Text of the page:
Display Settings:

Format

Send to:

Choose Destination
J Am Coll Cardiol. 2010 Jan 26;55(4):342-9. doi: 10.1016/j.jacc.2009.11.010.

A high ankle brachial index is associated with greater left ventricular mass MESA (Multi-Ethnic Study of Atherosclerosis).

Author information

  • 1Division of Nephrology and Hypertension, Department of Medicine, University of California San Diego, San Diego, California 92161, USA. joeix@ucsd.edu

Abstract

OBJECTIVES:

This study sought to determine the association of high ankle brachial index (ABI) measurements with left ventricular (LV) mass, and to compare its strength with that of low ABI with LV mass.

BACKGROUND:

Arterial stiffness leads to LV mass through nonatherosclerotic pathways in mice. In humans, a high ABI indicates stiff peripheral arteries and is associated with cardiovascular disease (CVD) events. Whether high ABI is associated with LV mass in humans and whether this might reflect consequences of arterial stiffness, atherosclerosis, or both is unknown.

METHODS:

Among 4,972 MESA (Multi-Ethnic Study of Atherosclerosis) participants without clinical CVD, we used linear regression to evaluate the association of low (<0.90) and high (>1.40 or incompressible) ABI with LV mass by cardiac magnetic resonance imaging (MRI). Intermediate ABIs served as the reference category. To determine the effect of subclinical atherosclerosis, models were adjusted for common and internal carotid intima media thickness (cIMT) and natural log-transformed coronary artery calcification.

RESULTS:

Compared with subjects with intermediate ABI, LV mass was higher with either low (2.70 g/m(2) higher, 95% confidence interval: 0.65 to 4.75) or high ABI (6.84 g/m(2) higher, 95% confidence interval: 3.2 to 10.47) after adjustment for traditional CVD risk factors, kidney function, and C-reactive protein. However, further adjustment for cIMT and CAC substantially attenuated the association of low ABI with LV mass index (1.24 g/m(2) higher, 95% confidence interval: -0.84 to 3.33), whereas the association of high ABI was minimally altered (6.01 g/m(2) higher, 95% confidence interval: 2.36 to 9.67).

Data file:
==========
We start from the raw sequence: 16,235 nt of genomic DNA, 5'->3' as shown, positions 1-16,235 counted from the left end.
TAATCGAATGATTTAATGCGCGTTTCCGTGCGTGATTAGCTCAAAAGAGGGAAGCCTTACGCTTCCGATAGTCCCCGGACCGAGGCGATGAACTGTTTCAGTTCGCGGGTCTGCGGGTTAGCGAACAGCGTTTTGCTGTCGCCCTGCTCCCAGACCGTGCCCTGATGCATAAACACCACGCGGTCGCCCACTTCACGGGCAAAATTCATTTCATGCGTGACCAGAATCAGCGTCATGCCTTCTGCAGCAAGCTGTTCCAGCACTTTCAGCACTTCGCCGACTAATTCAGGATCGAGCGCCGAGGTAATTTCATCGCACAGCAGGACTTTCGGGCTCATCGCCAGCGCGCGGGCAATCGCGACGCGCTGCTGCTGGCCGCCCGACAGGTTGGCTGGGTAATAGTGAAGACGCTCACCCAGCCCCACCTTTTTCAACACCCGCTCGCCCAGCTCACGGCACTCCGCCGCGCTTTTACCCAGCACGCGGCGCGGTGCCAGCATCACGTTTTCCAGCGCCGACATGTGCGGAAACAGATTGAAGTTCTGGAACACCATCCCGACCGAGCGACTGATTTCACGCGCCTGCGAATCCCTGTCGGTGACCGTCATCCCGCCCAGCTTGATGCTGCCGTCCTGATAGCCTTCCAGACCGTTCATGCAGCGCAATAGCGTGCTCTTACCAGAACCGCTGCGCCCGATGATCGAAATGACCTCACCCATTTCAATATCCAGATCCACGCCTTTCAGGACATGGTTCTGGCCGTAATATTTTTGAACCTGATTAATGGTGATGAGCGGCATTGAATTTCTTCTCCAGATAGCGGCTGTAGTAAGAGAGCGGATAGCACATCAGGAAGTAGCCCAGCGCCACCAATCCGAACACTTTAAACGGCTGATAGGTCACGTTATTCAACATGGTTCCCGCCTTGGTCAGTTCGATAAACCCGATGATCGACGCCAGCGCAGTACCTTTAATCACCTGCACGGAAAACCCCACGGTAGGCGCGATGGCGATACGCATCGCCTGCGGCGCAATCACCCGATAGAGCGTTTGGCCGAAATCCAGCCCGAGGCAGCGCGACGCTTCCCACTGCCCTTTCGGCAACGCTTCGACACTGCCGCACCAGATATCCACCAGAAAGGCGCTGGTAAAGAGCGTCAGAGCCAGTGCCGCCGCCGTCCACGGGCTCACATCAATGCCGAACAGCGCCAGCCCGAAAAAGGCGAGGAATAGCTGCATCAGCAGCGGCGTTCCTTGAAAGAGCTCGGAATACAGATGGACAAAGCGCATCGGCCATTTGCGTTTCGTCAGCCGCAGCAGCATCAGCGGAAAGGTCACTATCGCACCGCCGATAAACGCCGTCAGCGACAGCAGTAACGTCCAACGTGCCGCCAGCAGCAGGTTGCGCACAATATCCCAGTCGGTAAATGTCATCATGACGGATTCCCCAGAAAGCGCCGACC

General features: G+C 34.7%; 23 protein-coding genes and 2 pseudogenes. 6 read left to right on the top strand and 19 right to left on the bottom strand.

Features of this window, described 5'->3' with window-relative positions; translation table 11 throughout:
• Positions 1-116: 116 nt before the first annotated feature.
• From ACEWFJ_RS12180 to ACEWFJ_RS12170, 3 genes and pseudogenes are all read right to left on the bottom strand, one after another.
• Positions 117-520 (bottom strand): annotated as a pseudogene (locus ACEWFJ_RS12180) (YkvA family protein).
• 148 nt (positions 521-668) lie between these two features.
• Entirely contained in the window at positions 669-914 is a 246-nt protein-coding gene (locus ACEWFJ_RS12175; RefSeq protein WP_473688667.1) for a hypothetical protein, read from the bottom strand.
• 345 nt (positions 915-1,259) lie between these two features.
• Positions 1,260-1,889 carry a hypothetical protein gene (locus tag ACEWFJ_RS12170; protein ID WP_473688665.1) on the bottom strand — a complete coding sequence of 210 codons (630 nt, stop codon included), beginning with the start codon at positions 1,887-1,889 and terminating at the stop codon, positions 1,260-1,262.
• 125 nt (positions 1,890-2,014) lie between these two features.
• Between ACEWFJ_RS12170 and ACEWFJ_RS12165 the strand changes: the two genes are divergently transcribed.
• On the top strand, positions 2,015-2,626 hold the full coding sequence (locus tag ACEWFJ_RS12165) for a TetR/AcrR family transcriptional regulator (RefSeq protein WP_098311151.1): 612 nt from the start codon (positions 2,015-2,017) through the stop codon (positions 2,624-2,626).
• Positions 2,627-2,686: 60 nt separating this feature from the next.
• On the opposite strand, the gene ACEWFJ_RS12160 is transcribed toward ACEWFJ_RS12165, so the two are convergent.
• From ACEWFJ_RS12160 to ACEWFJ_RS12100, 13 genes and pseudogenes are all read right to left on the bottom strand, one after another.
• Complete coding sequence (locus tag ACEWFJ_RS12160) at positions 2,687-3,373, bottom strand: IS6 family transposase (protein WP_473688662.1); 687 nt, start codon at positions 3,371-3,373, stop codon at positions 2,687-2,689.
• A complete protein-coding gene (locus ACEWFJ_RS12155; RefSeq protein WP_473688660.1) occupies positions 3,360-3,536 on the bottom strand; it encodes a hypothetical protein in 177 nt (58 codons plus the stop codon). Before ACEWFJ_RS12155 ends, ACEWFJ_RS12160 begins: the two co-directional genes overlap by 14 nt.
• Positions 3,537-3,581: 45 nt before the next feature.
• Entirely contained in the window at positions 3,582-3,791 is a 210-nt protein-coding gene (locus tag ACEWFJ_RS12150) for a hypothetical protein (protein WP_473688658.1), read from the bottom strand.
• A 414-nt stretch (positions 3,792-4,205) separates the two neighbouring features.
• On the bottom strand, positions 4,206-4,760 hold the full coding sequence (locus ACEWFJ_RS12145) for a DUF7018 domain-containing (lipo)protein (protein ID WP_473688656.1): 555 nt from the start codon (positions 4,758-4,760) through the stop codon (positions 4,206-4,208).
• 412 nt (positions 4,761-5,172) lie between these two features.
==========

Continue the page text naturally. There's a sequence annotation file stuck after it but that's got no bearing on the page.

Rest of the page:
CONCLUSIONS:

High ABI is associated with greater LV mass; an association that is not attenuated with adjustment for subclinical atherosclerosis in nonperipheral arterial beds. High ABI might lead to greater LV mass through nonatherosclerotic pathways.

Copyright (c) 2010 American College of Cardiology Foundation. Published by Elsevier Inc. All rights reserved.

PMID:
20117440
[PubMed - indexed for MEDLINE]
PMCID:
PMC2837506
Free PMC Article

Images from this publication.See all images (2)Free text

Figure 1
Figure 2
PubMed Commons home

PubMed Commons

0 comments
How to join PubMed Commons

    Supplemental Content

    Icon for Elsevier Science Icon for PubMed Central
    Loading ...
    Write to the Help Desk